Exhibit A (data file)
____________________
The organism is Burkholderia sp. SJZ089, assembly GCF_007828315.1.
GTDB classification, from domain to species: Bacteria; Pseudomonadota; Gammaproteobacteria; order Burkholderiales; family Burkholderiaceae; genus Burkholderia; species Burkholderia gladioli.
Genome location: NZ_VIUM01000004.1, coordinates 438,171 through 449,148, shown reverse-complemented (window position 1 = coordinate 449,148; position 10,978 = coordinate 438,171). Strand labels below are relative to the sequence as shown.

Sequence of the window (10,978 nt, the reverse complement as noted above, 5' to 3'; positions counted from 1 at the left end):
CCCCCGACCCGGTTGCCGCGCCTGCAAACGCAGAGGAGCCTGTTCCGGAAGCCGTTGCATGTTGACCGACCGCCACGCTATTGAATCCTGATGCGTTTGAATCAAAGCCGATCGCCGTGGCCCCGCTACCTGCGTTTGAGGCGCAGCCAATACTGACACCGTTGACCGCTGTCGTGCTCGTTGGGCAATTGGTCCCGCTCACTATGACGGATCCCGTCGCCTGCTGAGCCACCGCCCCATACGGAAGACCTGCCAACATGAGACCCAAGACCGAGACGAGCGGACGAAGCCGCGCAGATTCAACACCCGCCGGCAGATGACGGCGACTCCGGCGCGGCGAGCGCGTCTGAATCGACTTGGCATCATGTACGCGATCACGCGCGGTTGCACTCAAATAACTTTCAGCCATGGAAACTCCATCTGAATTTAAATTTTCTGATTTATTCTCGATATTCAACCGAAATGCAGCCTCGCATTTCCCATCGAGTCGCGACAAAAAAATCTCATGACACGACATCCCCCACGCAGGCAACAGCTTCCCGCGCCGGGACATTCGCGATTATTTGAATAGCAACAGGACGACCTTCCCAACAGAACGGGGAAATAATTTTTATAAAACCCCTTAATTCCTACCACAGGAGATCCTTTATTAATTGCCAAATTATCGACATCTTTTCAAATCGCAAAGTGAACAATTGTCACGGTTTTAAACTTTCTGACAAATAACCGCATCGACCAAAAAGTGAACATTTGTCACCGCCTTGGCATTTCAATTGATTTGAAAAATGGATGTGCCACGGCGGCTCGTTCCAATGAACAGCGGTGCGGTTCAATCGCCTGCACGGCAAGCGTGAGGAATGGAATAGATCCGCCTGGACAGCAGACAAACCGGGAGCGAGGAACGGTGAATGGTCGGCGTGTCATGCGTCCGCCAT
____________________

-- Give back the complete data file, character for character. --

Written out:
The organism is Burkholderia sp. SJZ089, assembly GCF_007828315.1.
GTDB classification, from domain to species: Bacteria; Pseudomonadota; Gammaproteobacteria; order Burkholderiales; family Burkholderiaceae; genus Burkholderia; species Burkholderia gladioli.
Genome location: NZ_VIUM01000004.1, coordinates 438,171 through 449,148, shown reverse-complemented (window position 1 = coordinate 449,148; position 10,978 = coordinate 438,171). Strand labels below are relative to the sequence as shown.

Sequence of the window (10,978 nt, the reverse complement as noted above, 5' to 3'; positions counted from 1 at the left end):
CCCCCGACCCGGTTGCCGCGCCTGCAAACGCAGAGGAGCCTGTTCCGGAAGCCGTTGCATGTTGACCGACCGCCACGCTATTGAATCCTGATGCGTTTGAATCAAAGCCGATCGCCGTGGCCCCGCTACCTGCGTTTGAGGCGCAGCCAATACTGACACCGTTGACCGCTGTCGTGCTCGTTGGGCAATTGGTCCCGCTCACTATGACGGATCCCGTCGCCTGCTGAGCCACCGCCCCATACGGAAGACCTGCCAACATGAGACCCAAGACCGAGACGAGCGGACGAAGCCGCGCAGATTCAACACCCGCCGGCAGATGACGGCGACTCCGGCGCGGCGAGCGCGTCTGAATCGACTTGGCATCATGTACGCGATCACGCGCGGTTGCACTCAAATAACTTTCAGCCATGGAAACTCCATCTGAATTTAAATTTTCTGATTTATTCTCGATATTCAACCGAAATGCAGCCTCGCATTTCCCATCGAGTCGCGACAAAAAAATCTCATGACACGACATCCCCCACGCAGGCAACAGCTTCCCGCGCCGGGACATTCGCGATTATTTGAATAGCAACAGGACGACCTTCCCAACAGAACGGGGAAATAATTTTTATAAAACCCCTTAATTCCTACCACAGGAGATCCTTTATTAATTGCCAAATTATCGACATCTTTTCAAATCGCAAAGTGAACAATTGTCACGGTTTTAAACTTTCTGACAAATAACCGCATCGACCAAAAAGTGAACATTTGTCACCGCCTTGGCATTTCAATTGATTTGAAAAATGGATGTGCCACGGCGGCTCGTTCCAATGAACAGCGGTGCGGTTCAATCGCCTGCACGGCAAGCGTGAGGAATGGAATAGATCCGCCTGGACAGCAGACAAACCGGGAGCGAGGAACGGTGAATGGTCGGCGTGTCATGCGTCCGCCAT